"Ok, how do I run this thing locally", is the first thing most developers from a non-serverless background ask when they're tasked to work on a serverless stack. It's a valid question which seasoned serverless developers have worked around in various ways by:
- Using local emulators like sam local, serverless-offline, localstack, etc.
- Wrapping Lambda handlers in unit or integration tests.
While these approaches sort of work, they're not ideal:
- Local emulators are not always accurate and can be a pain to setup and maintain. Also, they don't work well with other AWS services like S3, SQS, etc.
- Unit tests are great for testing individual functions, but they don't test the entire stack and you'll need to keep test payloads up to date.
What you really want is to be able to run Lambda functions on your local machine under the same context and IAM permissions as in the cloud, but have them triggered by real event sources, such as API Gateway, SQS, EventBridge, etc.
I became inspired to do something about this while listening to Sebastian Bille talk about sst.dev at a recent AWS User Group meetup in Stockholm. SST includes local debugging out of the box and Sebastian's demo looked great.
With my FOMO nerve tightly pinched, I felt determined to deliver a similar experience to SAM/CDK users.
My goals for this were:
- No need to install any additional dev dependencies (given that you already have
- No need to change your existing SAM template or CDK code.
- No need to change your existing Lambda code.
In this example I will debug a CDK stack since it's slightly more complicated than a SAM. The same approach works for SAM templates as well.
First, install the latest version of
$ npm install -g samp-cli
$ cdk deploy
Note that automatic launch configuration is currently only supported for vscode.
From your project root, run:
$ samp local --debug
For SAM stacks, this step is fast and easy, as it finds all information it needs in the
samconfig.toml file, but for CDK you have to give it some additional information.
This one-time step per project guides you through a short wizard to create (or append to) a launch.json file in your .vscode folder.
Now you're ready to start debugging, but before you press F5 it's a good idea to understand what's happening under the hood. This will help you understand why YOU SHOULD NEVER RUN THIS ON PRODUCTION.
The first thing to understand is that the tool replaces your function code in AWS with a relay proxy for the duration of the debug session. Once you stop debugging, it will restore to the last deployed code artifact.
It also updates your function configuration to set
MemorySize to 128mb and
Timeout to 60 seconds (it can be increased to 15 minutes by adding environment variable
launch.json). The reason for this is to allow you to sit for longer on breakpoints without the function timing out. Also, the relay proxy doesn't require much memory, so setting it to 128mb gets a bit cheaper.
Both the local machine and the relay proxy lambda function establish an MQTT connection to AWS IoT Core. When the relay function gets triggered, it publishes the event payload, context object and environment variables to the MQTT topic. A local event router receives the message and routes it to the correct function on the developer's machine. Finally, the response it returned to the cloud over MQTT.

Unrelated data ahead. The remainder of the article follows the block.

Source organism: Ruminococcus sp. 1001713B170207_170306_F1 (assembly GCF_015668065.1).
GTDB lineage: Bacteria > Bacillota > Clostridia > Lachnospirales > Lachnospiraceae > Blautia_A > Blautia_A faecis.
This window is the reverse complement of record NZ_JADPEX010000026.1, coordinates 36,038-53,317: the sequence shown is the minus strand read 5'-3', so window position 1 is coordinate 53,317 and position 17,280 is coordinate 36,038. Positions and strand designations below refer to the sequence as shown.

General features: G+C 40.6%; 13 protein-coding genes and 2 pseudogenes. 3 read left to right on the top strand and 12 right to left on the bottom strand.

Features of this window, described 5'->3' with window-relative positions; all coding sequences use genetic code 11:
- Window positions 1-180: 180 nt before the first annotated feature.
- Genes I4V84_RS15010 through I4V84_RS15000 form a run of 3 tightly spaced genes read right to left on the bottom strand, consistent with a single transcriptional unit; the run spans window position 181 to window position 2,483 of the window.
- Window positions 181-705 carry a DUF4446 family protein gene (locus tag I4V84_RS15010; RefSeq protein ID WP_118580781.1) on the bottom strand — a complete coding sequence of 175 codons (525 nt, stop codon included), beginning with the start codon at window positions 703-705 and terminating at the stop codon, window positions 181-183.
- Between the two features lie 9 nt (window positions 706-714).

Video demonstrating setting breakpoints in each of the function in the above architecture as well as hot-reloading code changes:
The following sequence diagram visualises the flow of interactions (high resolution image here):
When debugging is stopped, a clean-up script is run. This restores each function according to the last deploy in CloudFormation. Once this is done, functions are invoked as normal in AWS Lambda.
If this should fail for whatever reason, like if your AWS credentials have expired, you can re-run it using
samp local --force-restore. If that fails, just redeploy your stack.
- CDK can be set up in many different ways and there will be approaches out there that won't work with this tool. It's been tested with the TypeScript/CDK patterns in Serverless Land. I'd like to hear about your setup though, so please take a minute to raise an issue
- Functions using Lambda Layers could cause issues. If the layer is in the same stack, this workaround might work. If you include third party layers, like Lambda Powertools, just make sure you have it included in your
- If your function accesses resources in a VPC, you'll need to establish a tunnel to the VPC resources. See the AWS docs. You can also mock these calls by checking the presence of environment variable
- A 128mb Lambda invocation is charged at $0.000126 per minute
- $1 per 1 million AWS IoT messages
Samp-cli was previously knows as
sam-patterns-cli. It was born in a response to the announcement of serverlessland.com/patterns back in the spring of 2021. Since then, it's grown into a versatile productivity tool for SAM users, hence the rename. Here's a list of what it supports at the time of writing:
Every way to improve the developer experience for Lambda is a win for all the serverless developers out there. Getting fast feedback on the code we write has always been important and has not changed with the serverless movement.
I hope this will speed up development for you as much as it has for me. If not, please let me know any improvements you'd like to see by raising an issue.